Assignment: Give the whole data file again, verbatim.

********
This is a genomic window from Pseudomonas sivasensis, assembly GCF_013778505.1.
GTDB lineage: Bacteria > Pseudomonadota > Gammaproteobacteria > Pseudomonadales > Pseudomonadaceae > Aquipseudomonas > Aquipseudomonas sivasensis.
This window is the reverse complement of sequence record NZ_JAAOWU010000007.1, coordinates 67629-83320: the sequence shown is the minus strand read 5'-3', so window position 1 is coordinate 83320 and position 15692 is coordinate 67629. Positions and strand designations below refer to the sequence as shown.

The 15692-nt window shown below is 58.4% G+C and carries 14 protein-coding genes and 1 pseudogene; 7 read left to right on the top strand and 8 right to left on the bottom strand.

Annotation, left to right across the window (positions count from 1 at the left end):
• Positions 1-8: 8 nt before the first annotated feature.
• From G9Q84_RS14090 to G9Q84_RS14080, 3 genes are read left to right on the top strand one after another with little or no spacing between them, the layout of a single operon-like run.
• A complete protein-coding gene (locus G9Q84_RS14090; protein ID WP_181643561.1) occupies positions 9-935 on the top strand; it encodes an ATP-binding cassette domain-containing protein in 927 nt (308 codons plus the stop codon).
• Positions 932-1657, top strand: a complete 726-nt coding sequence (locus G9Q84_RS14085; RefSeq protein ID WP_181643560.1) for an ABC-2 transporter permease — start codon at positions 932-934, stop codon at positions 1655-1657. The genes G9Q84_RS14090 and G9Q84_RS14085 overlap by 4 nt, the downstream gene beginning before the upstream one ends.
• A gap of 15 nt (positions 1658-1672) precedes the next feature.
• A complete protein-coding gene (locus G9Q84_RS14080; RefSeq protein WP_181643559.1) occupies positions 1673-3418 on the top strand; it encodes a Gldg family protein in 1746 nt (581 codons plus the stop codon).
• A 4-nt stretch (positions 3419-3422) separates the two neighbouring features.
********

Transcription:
This is a genomic window from Pseudomonas sivasensis, assembly GCF_013778505.1.
GTDB lineage: Bacteria > Pseudomonadota > Gammaproteobacteria > Pseudomonadales > Pseudomonadaceae > Aquipseudomonas > Aquipseudomonas sivasensis.
This window is the reverse complement of sequence record NZ_JAAOWU010000007.1, coordinates 67629-83320: the sequence shown is the minus strand read 5'-3', so window position 1 is coordinate 83320 and position 15692 is coordinate 67629. Positions and strand designations below refer to the sequence as shown.

The 15692-nt window shown below is 58.4% G+C and carries 14 protein-coding genes and 1 pseudogene; 7 read left to right on the top strand and 8 right to left on the bottom strand.

Annotation, left to right across the window (positions count from 1 at the left end):
• Positions 1-8: 8 nt before the first annotated feature.
• From G9Q84_RS14090 to G9Q84_RS14080, 3 genes are read left to right on the top strand one after another with little or no spacing between them, the layout of a single operon-like run.
• A complete protein-coding gene (locus G9Q84_RS14090; protein ID WP_181643561.1) occupies positions 9-935 on the top strand; it encodes an ATP-binding cassette domain-containing protein in 927 nt (308 codons plus the stop codon).
• Positions 932-1657, top strand: a complete 726-nt coding sequence (locus G9Q84_RS14085; RefSeq protein ID WP_181643560.1) for an ABC-2 transporter permease — start codon at positions 932-934, stop codon at positions 1655-1657. The genes G9Q84_RS14090 and G9Q84_RS14085 overlap by 4 nt, the downstream gene beginning before the upstream one ends.
• A gap of 15 nt (positions 1658-1672) precedes the next feature.
• A complete protein-coding gene (locus G9Q84_RS14080; RefSeq protein WP_181643559.1) occupies positions 1673-3418 on the top strand; it encodes a Gldg family protein in 1746 nt (581 codons plus the stop codon).
• A 4-nt stretch (positions 3419-3422) separates the two neighbouring features.